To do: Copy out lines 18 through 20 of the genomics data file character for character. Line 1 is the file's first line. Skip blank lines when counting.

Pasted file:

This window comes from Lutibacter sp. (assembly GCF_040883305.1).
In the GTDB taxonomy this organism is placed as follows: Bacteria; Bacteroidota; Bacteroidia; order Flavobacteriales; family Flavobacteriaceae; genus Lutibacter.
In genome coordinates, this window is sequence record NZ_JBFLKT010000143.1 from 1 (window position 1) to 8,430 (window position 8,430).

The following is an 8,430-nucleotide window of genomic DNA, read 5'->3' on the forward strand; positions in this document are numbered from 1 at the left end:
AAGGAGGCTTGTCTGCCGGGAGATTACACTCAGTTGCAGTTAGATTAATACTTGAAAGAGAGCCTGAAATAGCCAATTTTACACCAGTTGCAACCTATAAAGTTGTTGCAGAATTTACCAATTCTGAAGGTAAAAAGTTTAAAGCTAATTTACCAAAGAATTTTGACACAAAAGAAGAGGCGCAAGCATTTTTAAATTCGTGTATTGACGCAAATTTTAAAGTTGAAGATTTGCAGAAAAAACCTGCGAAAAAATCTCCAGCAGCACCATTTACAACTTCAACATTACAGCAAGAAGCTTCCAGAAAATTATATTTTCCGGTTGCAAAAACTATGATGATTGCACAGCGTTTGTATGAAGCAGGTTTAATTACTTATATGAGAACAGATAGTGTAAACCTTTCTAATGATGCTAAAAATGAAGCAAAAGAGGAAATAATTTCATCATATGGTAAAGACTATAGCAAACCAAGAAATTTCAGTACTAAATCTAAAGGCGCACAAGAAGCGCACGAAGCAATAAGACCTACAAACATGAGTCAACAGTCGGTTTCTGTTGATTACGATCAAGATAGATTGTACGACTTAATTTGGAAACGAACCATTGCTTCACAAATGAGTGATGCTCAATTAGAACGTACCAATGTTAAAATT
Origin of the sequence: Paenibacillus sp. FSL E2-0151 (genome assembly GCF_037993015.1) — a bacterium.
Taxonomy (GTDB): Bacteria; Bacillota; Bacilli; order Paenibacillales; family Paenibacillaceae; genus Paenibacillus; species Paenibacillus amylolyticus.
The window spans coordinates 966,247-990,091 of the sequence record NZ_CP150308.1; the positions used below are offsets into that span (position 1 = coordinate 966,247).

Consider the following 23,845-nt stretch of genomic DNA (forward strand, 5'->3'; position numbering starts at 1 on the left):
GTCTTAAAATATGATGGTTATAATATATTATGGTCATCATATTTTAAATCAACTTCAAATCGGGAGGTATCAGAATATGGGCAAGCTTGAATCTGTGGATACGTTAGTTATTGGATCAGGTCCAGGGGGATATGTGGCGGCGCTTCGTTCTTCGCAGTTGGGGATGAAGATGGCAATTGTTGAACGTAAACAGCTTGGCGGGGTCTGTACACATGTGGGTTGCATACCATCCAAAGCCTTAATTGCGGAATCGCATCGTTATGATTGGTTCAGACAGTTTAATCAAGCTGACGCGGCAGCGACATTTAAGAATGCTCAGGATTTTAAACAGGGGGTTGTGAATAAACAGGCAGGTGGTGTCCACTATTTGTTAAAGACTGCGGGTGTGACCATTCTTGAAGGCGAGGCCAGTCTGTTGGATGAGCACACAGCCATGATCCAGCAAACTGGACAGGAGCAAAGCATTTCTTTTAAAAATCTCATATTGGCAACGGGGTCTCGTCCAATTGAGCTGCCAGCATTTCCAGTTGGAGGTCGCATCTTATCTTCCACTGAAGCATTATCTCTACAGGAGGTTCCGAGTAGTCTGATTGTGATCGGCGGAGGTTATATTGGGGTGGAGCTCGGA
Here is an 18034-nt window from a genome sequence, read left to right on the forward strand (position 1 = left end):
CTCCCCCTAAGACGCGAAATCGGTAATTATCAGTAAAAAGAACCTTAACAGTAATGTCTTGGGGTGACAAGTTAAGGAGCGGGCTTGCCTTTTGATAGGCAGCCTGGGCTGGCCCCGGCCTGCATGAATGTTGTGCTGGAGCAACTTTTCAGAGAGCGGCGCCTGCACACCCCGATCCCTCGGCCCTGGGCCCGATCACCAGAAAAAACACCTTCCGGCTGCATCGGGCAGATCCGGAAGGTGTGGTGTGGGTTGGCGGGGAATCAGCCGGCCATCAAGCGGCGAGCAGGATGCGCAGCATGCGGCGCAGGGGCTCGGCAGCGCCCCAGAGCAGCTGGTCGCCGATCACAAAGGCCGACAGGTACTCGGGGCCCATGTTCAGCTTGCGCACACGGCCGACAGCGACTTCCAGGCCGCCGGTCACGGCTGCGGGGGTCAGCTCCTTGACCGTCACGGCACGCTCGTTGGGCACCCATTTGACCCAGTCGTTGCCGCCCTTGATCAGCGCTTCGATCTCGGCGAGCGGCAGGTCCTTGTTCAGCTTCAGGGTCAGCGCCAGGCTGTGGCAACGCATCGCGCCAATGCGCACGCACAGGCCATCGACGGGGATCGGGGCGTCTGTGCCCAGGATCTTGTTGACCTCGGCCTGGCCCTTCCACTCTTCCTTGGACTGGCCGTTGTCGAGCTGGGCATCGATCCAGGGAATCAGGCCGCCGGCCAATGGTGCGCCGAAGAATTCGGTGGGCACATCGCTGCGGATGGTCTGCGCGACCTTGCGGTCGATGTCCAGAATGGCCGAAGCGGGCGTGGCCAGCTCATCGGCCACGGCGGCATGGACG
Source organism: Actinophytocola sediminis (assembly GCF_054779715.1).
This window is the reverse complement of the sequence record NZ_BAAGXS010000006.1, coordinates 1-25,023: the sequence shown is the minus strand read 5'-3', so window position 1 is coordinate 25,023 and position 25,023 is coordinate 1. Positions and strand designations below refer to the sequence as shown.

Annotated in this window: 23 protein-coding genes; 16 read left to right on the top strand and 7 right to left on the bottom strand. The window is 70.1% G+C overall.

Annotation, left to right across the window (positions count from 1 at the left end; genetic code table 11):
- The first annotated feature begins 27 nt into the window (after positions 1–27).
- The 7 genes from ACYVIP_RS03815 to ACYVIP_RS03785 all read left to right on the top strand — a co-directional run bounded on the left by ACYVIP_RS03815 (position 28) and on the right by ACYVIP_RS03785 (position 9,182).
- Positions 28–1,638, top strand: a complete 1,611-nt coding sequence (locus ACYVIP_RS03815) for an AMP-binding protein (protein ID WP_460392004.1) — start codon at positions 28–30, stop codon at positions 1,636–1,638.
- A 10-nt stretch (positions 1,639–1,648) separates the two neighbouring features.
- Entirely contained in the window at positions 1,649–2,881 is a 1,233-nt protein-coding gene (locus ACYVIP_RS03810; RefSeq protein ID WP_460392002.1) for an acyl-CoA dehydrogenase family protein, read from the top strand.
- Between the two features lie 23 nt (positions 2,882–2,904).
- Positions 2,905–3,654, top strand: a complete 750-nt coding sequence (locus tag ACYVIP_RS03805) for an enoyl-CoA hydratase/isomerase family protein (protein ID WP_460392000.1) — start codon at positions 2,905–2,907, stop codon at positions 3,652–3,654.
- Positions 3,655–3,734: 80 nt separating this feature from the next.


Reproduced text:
- The 7 genes from ACYVIP_RS03815 to ACYVIP_RS03785 all read left to right on the top strand — a co-directional run bounded on the left by ACYVIP_RS03815 (position 28) and on the right by ACYVIP_RS03785 (position 9,182).
- Positions 28–1,638, top strand: a complete 1,611-nt coding sequence (locus ACYVIP_RS03815) for an AMP-binding protein (protein ID WP_460392004.1) — start codon at positions 28–30, stop codon at positions 1,636–1,638.
- A 10-nt stretch (positions 1,639–1,648) separates the two neighbouring features.